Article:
SAN FRANCISCO (KTVU) - An Oakland man’s Craigslist ad for a kidney donor led him to a Southern California woman who on Tuesday donated her left kidney to him, but their connection actually started 30 years ago.
David Nicherie was 29 years old, suffering from kidney failure and considering hospice care when, in a last-ditch effort to save his life, he posted an advertisement on Craigslist seeking a kidney donor.
“I was not in a good frame of mind. Dialysis was tough and was getting tougher. It was just hard,’’ said Nicherie, a freelance writer. “I was depressed. I was sad all the time and then I heard from her.”
Jessica Morris, a surgical nurse at a plastic surgery center, had for several years considered donating a kidney to a person in need. She followed kidney transplant pages online, had spoken to a few people who needed a donor, and even committed to kidney donation in her 2018 New Year’s resolution.
Still, nothing was panning out.
“I wanted someone who was going to be able to tell me their life struggles, what they went through and how it was going to change them. Also, I wanted it to go to someone who needed it the most,’’ she said.
Then Nicherie’s Craigslist ad popped up on her Facebook page.
Intrigued, she emailed him.
“I knew there was someone in desperate need of a kidney if they are posting on the internet,’’ she recalled.
A conversation began.
“I was very upfront. I said, ‘This is my age, this is where I’m from, this is my health, here is my blood type,’’’ said Morris.
Nicherie shot back an email, telling Morris more about himself.
The similarities between the two started to stack up.
Both were 29.
Both were born in 1988.
Both started their lives in Southern California.
And both, as it turned out, were born at the same hospital in Newport Beach.
“I just saw it as signs that this was meant to be,’’ Nicherie said. “I couldn’t have planned it better. I couldn’t have written it better myself.”
They also quickly learned they both longed to travel the world and shared a love of a good pizza.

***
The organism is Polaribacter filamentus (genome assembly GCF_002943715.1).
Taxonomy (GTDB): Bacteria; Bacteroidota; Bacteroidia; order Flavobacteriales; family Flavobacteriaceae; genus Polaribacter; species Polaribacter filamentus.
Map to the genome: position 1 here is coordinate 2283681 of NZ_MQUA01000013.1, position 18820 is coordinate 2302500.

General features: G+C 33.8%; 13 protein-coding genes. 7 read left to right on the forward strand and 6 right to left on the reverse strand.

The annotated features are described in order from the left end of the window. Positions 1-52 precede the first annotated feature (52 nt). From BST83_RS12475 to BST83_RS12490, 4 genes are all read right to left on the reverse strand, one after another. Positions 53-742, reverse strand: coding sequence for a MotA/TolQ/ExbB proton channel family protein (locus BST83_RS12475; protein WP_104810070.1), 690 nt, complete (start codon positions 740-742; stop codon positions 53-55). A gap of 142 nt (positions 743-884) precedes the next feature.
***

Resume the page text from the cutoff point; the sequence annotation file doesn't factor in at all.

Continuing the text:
So, earlier this year, they made a deal and moved forward with the transplant process.
On Tuesday afternoon, after more than six months of preparations, a bevy of tests, more lab work than she cares to recall, countless X-rays, and a psychiatric evaluation, Morris headed off to surgery in one room while doctors worked on Nicherie in another.
“I just got lucky that she was that amazing and that she was willing to give me such a gift,’’ Nicherie said. “I’m just ready to end one journey and start another one.”
Because the internet brought them together, the two have united to help others find donors online, launching web site called findakidneydonor.com. They’ve already had interest from a Berkeley woman who is considering donation.
UCSF transplant surgeon Dr. Sang-Mo Kang, who has performed upwards of 1,000 transplant surgeries during his 25 plus years at the medical center, said their donation website is a powerful way to provide much needed information to potential donors.
“We really need more living donors,’’ the doctor said. “I think we need a lot more education. We need more people educating others about donation and realizing it’s possible and it’s safe.”
Dr. Kang said the donor surgery is “about as safe as driving a car.”
“I always tell patients that if I didn’t tell them that I took out a kidney, they would never know,’’ he said. “You don’t feel it, you don’t know that you only have one kidney, you don’t feel any different.”
Donation surgery, which takes roughly three hours and requires a three-day post-op stay in the hospital, involves the same level of risk as “any other major surgery,” according to the American Transplant Foundation.
And although there is no national systematic long-term data on the risks to the donor, the American Transplant Foundation says that based on the limited information currently available, overall risks are “considered to be low.”
For the kidney recipient, transplant surgery carries a risk of significant complications, according to the Mayo Clinic. But clinic statistics also show that the post-op kidney failure rate is low: 3 percent at one year and 14 percent at five years after the transplant.
But on Tuesday, before they parted for their individual surgeries, neither Morris nor Nicherie were focused on risks or complications.
They focused on the positive as they hugged, promised to visit each other in the hospital and --at some point--share that pizza.
As of Tuesday evening, both were out of surgery and resting comfortably.